The last week has been pretty eventful. Wednesday marked the commencement of my psychology classes at the Institut Catholique. I'm taking three courses: Developmental Psych, Clinical Psych and Psychopathology, and Social Psych. Clinical went pretty well - the professor read her notes (*gasp!* no powerpoint!?) out loud, but was always willing to speak slower or repeat the information. One complaint about the course material - France is obsessed with Freud. In America, psychologists don't really teach his material. My course here is based on the "Freudian" system of classification. Ugh. I really enjoyed my social and developmental classes - powerpoints! The students in the classes are very nice. It's perfectly normal to check each others' notes throughout class, and one girl let me download her files of the prerequisite first-year courses! The 3.5 hour classes are pretty grueling. I took roughly 8 pages of scrawled, abbreviation-ridden notes during each, which means I'll need to type them. I was SO relieved to finally start classes. Psychology is preferable to the intensive 6-hour French grammar, history, and culture orientation course.
This weekend, Dickinson took us on a trip into the countryside. Saturday morning, I was running late, so my host dad drove me to the bus (love). We drove three hours to Conques, a village which dates back to the Middle Ages (of course). Apparently, the majority of these villages were constructed when someone chose to build a church, and a community sprung up around it. We hiked up a mountain to see a chapel -
the view was incredible! - and ate a picnick lunch at the top. Afterwards, we viewed the church and it's tresor. Yes. There was treasure. Lots
of gold-plated and bejewled idols. Next, our journey continued to Cordes-Sur-Ciel. The bus dropped us off at the base of the city. We HIKED up through tiny streets into the centre-ville at the top of the mountain, and got settled in our hotel. Our chambre was incredible. Heated towel rack, flat-screen tv, trouser press, awesome shower, a sink which resembled the Parthanon, and oh yeah- a PANORAMIC VIEW OF THE FRENCH COUNTRYSIDE.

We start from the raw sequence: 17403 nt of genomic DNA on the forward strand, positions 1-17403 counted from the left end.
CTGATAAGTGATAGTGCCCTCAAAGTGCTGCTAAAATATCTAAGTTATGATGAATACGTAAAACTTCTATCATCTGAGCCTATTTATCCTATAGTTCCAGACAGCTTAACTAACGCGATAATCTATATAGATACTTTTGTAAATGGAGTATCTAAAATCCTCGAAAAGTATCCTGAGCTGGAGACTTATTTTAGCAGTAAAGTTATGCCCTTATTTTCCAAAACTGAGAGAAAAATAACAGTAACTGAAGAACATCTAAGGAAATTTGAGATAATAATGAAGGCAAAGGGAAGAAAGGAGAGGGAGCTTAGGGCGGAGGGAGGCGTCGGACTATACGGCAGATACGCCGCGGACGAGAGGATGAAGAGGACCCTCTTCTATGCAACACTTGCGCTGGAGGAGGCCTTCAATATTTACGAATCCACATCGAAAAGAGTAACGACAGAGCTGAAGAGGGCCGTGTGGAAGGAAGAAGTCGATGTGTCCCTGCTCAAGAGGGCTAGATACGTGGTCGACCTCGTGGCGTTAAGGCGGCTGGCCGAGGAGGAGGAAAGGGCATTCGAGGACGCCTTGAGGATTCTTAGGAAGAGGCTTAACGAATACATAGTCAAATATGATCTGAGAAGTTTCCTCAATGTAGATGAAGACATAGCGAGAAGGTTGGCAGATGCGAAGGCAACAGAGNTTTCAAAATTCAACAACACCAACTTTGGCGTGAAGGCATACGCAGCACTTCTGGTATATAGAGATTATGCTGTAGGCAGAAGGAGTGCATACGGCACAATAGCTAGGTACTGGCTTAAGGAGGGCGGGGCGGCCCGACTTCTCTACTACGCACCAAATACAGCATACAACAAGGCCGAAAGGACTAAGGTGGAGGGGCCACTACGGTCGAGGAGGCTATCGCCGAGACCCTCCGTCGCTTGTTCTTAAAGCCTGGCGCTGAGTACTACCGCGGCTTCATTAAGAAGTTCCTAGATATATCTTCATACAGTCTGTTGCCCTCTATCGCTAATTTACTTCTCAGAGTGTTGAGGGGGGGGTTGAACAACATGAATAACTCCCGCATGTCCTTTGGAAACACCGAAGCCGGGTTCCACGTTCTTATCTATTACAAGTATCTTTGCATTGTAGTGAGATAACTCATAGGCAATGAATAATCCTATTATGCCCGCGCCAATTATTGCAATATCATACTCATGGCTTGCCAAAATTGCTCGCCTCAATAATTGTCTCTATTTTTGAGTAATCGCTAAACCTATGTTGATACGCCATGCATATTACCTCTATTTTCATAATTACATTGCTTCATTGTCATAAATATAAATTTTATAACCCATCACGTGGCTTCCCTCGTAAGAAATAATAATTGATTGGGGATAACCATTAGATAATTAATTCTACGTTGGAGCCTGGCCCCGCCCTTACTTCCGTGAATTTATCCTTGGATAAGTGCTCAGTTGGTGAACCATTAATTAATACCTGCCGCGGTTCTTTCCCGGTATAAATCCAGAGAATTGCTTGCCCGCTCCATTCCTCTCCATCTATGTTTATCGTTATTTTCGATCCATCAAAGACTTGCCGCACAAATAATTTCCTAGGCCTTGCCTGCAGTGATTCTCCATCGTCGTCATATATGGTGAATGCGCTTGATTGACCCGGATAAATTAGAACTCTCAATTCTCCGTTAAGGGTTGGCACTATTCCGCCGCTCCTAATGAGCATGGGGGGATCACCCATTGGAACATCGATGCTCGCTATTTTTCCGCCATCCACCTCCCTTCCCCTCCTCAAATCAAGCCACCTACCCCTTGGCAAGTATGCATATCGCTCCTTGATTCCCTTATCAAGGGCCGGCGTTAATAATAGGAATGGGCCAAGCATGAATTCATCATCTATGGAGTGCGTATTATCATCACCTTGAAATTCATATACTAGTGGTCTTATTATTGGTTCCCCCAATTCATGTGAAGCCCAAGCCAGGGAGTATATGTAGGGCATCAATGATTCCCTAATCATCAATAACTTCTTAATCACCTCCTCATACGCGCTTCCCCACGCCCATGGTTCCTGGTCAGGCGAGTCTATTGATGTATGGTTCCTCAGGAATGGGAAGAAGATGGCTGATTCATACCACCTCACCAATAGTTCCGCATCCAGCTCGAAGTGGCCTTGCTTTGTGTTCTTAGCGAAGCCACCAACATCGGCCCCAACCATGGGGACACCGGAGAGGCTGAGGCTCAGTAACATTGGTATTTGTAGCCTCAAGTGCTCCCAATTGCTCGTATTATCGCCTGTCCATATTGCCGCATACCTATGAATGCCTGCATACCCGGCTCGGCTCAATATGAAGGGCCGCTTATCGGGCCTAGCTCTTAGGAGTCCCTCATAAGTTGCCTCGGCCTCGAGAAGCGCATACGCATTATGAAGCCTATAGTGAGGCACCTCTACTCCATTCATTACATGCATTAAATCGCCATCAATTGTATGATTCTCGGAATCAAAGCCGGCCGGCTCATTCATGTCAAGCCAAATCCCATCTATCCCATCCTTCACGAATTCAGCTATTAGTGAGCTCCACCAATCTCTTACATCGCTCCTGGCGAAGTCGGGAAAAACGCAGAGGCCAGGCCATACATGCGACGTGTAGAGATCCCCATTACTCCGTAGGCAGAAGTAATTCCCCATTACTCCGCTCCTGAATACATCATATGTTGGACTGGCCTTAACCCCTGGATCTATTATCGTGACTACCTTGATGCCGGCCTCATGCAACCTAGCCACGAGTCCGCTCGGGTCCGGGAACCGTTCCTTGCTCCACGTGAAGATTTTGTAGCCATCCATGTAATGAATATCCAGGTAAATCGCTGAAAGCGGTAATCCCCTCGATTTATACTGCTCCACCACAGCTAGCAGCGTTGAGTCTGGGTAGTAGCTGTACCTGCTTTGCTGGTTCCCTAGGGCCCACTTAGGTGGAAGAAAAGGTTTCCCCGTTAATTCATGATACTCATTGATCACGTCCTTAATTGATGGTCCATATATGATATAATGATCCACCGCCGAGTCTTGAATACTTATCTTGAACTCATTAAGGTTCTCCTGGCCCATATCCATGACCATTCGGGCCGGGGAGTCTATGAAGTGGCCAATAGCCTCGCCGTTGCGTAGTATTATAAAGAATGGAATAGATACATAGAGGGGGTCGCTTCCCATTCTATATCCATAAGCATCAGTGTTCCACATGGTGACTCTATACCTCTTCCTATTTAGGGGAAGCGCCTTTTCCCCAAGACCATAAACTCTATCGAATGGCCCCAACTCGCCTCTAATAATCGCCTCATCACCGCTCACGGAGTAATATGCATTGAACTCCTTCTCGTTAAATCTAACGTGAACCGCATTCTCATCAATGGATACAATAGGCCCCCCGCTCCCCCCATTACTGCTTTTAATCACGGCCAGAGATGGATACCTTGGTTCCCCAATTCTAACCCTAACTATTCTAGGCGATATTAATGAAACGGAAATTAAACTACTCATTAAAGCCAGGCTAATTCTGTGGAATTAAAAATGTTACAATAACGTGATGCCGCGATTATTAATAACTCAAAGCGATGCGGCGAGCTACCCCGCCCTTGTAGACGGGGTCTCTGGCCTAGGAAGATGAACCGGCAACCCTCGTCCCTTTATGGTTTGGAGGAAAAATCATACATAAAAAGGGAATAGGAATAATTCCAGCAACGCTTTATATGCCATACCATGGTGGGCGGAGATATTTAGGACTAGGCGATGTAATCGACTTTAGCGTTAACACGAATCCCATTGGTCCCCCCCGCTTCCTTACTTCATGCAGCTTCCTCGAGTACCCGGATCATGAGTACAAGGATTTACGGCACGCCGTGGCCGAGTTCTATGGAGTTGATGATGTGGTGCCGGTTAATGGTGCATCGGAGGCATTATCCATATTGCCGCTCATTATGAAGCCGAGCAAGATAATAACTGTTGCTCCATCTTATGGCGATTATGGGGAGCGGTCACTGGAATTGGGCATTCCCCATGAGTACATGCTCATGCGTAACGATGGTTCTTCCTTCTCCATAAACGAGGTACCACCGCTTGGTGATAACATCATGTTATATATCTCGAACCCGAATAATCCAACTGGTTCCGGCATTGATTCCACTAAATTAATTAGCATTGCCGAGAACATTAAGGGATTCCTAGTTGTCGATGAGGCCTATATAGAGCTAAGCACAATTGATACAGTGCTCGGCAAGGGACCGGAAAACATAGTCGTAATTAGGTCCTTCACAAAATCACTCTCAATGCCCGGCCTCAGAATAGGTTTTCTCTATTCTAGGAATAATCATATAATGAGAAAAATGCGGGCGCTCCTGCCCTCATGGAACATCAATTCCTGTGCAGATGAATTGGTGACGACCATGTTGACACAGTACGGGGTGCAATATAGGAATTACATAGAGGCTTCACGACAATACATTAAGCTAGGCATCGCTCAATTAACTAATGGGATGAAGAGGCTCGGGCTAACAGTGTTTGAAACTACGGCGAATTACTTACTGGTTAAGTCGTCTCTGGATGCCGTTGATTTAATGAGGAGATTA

We ate dinner at the hotel Saturday night. Apéritif of violet liqueur, entrée of escargot tarte, plat principal of roast duck, and some tasty cake thing for dessert.
Sunday morning, we woke up to the best hotel breakfast of my life. Muesli, coffee, croissants, chocolate croissants, fresh fruit, yogurt, cheese, ham, and sausage. Soon, it was time to explore the city. Our history/art/French culture professor gave us a walking tour of the city, then set us free to shop and eat lunch. There were plenty of shops to explore: souvenirs, wine, even crossbows and foi gras. We found a restaurant for lunch, and divided up into two tables hoping for better service. Thirty minutes later, the other Dickinson table had received their food, and we had yet to see our server. This rendered me almost too cranky to enjoy the 40-person chorus seated across the room, who kept harmonizing French folk music. Eventually our table gave up, left, and found a lovely little shop for some ham and quiche.
After lunch, we loaded up the bus, and drove to a winery. We received a full guided tour by the owner. He showed us his pigeonnier (really old pigeon house), and garden featuring a fleur de lis topiary. He shared the funny story of, shortly after the end of the cold war, some Russian military leaders visited to learn how to make wine. His father was giving them a tour of the gardens, and appoligized that he only had the fleur de lis to show them, not the hammer and sickle. He explained the different processes for making red and white wine, and brought us into the storage and processing areas. This was followed, of course, by a wine tasting. Thanks, Dickinson College!
Just a quick tidbit about class today. My clinical psych class is most definitely centered around Freud and psychoanalysis. Thanks, Professor. Now I know three-hours-worth of Freudian principles. 1 hour of lecture time dedicated to Freud comparing the human psyche to crystals. 1 hour dedicated to metapsychology, the basis of psychoanalysis. Basically, pseudoscience. This meant that a friend and I spent some quality post-class time in a pastry shop.